Argentina’s government rejected a joint counterproposal from the country’s three main creditor groups on Monday to revamp around $65 billion in foreign debt, doubling down on its own “final” offer as bondholders appeared to close ranks.
FILE PHOTO: The facade of Argentina's Central Bank is seen with scaffolding, during the coronavirus disease (COVID-19) outbrake, in Buenos Aires, Argentina May 21, 2020. REUTERS/Agustin MarcarianEconomy Minister Martin Guzman said the latest debt restructuring offer, the first from the three groups together, reflected a “lack of understanding” of the limitations faced by the crisis-stricken South American nation.
“Accepting what some creditors ask for would mean subjecting Argentine society to more anguish,” Guzman said in a statement. “It would imply, for example, adjusting pensions, and we will not do it.”
The two sides are racing to reach an agreement to restructure around $65 billion in foreign debt ahead of a government-set deadline of Aug. 4, looking to avoid a messy and protracted legal standoff after recession-hit Argentina slipped into default in May.
Argentina’s government made a “final” offer in July after talks had earlier broken down. Center-left President Alberto Fernandez and Guzman have since repeatedly said it was the maximum the country could offer.
The three groups - the Ad Hoc group, Argentina Creditor Committee and Exchange Bondholder Group - said their proposal, issued earlier on Monday, made “significant economic and legal concessions.” They all agreed to oppose the government offer.
“Our three groups have also signed a cooperation agreement reaffirming that Argentina’s current offer falls short of a proposal that can be supported by the creditor groups,” they said, adding they would not tender their bonds under the offer.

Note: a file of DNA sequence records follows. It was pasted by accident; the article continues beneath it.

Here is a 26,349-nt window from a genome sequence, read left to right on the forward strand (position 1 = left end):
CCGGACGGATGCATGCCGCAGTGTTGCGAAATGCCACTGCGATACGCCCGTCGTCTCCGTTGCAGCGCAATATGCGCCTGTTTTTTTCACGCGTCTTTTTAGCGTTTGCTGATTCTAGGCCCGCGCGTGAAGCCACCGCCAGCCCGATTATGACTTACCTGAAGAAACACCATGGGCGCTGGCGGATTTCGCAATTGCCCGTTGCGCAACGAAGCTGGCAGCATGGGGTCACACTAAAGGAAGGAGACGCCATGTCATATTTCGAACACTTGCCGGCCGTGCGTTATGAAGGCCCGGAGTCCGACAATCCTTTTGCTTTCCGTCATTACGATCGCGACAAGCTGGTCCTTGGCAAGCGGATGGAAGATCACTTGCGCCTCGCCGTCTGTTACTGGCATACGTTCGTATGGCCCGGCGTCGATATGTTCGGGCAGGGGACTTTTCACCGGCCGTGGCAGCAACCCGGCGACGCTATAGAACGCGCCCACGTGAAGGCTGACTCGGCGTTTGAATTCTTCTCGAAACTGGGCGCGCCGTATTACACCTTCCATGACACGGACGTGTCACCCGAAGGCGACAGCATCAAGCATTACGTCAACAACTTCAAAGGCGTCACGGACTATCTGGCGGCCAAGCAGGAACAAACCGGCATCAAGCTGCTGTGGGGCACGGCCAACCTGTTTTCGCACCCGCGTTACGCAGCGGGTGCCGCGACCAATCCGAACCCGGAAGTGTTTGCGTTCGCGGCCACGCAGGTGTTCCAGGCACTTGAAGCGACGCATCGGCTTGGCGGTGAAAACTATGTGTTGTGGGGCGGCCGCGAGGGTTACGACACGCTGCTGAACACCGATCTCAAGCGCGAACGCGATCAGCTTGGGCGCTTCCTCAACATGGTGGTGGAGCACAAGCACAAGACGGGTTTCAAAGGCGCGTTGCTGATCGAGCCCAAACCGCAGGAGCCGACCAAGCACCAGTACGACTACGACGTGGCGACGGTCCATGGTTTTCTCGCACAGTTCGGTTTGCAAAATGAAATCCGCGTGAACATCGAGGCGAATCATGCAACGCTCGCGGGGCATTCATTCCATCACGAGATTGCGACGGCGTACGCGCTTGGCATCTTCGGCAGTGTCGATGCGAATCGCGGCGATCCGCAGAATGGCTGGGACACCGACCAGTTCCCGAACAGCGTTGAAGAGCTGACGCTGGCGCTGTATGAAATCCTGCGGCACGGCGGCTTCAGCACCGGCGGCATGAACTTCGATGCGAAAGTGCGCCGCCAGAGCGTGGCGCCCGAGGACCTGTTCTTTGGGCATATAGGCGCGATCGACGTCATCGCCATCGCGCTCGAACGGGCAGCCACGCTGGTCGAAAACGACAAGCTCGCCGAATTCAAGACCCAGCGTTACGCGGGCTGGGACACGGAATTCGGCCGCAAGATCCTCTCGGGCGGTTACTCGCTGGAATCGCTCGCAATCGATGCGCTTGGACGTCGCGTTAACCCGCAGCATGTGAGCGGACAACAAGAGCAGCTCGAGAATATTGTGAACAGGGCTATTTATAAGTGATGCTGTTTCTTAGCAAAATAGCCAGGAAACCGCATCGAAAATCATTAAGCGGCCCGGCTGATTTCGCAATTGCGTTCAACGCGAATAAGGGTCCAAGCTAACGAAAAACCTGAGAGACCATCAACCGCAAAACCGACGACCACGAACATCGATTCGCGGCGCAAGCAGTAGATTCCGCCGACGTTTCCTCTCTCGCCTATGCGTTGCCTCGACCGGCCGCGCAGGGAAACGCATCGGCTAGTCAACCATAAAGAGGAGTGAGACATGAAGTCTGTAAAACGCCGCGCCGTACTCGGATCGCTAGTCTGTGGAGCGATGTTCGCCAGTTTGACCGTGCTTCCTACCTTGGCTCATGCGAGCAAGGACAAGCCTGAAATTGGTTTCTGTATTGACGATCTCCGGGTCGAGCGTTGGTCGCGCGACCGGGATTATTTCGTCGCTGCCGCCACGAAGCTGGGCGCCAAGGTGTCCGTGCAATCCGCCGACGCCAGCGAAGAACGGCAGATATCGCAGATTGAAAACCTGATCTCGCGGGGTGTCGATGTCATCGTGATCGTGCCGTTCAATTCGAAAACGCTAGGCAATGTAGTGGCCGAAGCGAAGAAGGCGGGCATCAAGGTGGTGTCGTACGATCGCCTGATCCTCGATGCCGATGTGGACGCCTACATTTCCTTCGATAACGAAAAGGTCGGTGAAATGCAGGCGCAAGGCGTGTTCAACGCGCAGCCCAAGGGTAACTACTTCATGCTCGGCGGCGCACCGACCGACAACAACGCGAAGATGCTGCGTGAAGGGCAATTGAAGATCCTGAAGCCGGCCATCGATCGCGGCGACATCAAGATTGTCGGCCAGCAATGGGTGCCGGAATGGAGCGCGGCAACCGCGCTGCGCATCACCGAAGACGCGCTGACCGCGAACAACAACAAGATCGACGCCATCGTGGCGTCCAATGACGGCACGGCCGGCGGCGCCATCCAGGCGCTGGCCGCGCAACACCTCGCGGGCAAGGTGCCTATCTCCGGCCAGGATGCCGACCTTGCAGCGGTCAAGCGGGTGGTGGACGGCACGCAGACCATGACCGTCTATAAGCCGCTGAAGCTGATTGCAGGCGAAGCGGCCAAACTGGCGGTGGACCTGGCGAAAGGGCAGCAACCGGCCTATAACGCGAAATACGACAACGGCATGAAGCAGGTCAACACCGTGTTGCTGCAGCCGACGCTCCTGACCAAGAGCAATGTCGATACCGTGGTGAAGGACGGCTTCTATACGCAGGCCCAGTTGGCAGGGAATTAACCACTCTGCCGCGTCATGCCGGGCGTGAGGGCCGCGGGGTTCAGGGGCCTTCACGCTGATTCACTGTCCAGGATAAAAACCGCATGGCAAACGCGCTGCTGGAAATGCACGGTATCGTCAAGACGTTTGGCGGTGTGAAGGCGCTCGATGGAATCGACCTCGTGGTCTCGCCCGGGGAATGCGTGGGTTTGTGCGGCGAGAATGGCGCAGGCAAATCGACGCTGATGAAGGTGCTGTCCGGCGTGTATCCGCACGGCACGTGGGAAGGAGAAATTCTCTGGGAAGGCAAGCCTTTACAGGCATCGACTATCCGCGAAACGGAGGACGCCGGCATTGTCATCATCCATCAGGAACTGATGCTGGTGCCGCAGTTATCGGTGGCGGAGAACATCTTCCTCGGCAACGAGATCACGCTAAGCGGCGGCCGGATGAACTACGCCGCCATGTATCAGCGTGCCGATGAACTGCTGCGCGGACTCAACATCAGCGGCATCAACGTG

The unified opposition from the groups, which together hold more than a third of both Argentina’s “global” bonds and its “Exchange” bonds, will make it tough for the government to get a comprehensive deal on its current offer.
The groups added, however, that a deal could still be struck.
“We are confident that a consensual resolution is in sight and that such an agreement will provide a path towards a sustainable economic future for Argentina’s people,” they said.
The three groups did not give details of their new proposal but said that it included an “amended version of the 2016 indenture” for eligible global bonds, a reference to the key legal clauses that have been a point of contention.
Guzman reiterated the government’s offer was its “maximum effort” and he believed that most creditors would accept it.
Hans Humes, CEO of Greylock Capital, which was one of the prominent voices in the ACC committee before it exited the group and tendered its bonds, said there was a risk that some were misreading the reality of the Argentine situation.
“We may have been able to get concessions on legal language and adviser fees,” the distressed debt veteran said. “But not the net present value (NPV) that Argentina has said no to many times.”
The country’s sovereign bonds, which have been buffeted since last year over concerns of a default, edged down 0.5% in price on Monday. They have risen over recent months on hopes of a deal.